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Rashida Jones left Pixar because of the company’s culture, not John Lasseter
Jones said she quit working on ‘Toy Story 4’ because of Pixar’s treatment of women and people of color.
Rashida Jones cut ties with Pixar because of its mistreatment of women and people of color—not because of unwanted advances by Pixar co-founder John Lasseter—according to a statement published in the New York Times.
The statement addressed claims published in the Hollywood Reporter, which reported that sources told the publication Jones and her writing partner Will McCormack quit working on Toy Story 4 because Lasseter made an unwanted advance.
Rashida Jones says she did not leave Pixar due to unwanted advances from Lasseter. Rather, she says in statement (below) to the NYT, her exit was about a workplace where women and people of color were not valued. pic.twitter.com/ANkmKgsS9z
— Brooks Barnes (@brooksbarnesNYT) November 22, 2017
“The breakneck speed at which journalists have been naming the next perpetrator renders some reporting irresponsible,” they said. “There is so much talent at Pixar, and we remain enormous fans of their films. However, it is also a culture where women and people of color do not have an equal creative voice.”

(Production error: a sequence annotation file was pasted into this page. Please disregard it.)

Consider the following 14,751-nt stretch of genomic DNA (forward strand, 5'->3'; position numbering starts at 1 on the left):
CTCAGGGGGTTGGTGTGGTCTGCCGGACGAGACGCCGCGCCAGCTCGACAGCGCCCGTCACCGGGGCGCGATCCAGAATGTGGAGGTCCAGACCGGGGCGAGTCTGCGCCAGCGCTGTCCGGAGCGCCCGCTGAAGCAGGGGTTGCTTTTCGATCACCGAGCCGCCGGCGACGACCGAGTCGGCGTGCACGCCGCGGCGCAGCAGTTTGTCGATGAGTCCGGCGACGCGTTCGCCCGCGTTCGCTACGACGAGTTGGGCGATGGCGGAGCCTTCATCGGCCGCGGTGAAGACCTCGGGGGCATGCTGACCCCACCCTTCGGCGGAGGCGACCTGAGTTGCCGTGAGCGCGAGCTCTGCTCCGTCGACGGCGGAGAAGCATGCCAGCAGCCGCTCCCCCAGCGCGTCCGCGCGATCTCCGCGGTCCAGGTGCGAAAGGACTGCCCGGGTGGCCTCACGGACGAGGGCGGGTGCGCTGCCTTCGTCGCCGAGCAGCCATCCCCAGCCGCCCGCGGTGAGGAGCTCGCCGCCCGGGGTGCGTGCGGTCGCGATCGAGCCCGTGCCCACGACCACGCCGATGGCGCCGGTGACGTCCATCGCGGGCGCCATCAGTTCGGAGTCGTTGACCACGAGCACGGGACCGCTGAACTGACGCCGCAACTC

Supporters on Twitter applauded the writers for speaking the truth and calling out false reporting.
— Kevin Johnson (@KevinJohnson_25) November 22, 2017
Jones and McCormack pointed out that out of the 20 films produced by Pixar to date, “only one was co-directed by a woman and only one was directed by a person of color.” The duo concluded the statement by encouraging Pixar to do better.
“We encourage Pixar to be leaders in bolstering, hiring and promoting more diverse and female storytellers and leaders,” they said. “We hope we can encourage all those who have felt like their voices could not be heard in the past to feel empowered.”
Tess Cagle is a reporter who focuses on politics, lifestyle, and streaming entertainment. Her work has appeared in the New York Times, Texas Monthly, the Austin American-Statesman, Damn Joan, and Community Impact Newspaper. She’s also a portrait, events, and live music photographer in Central Texas.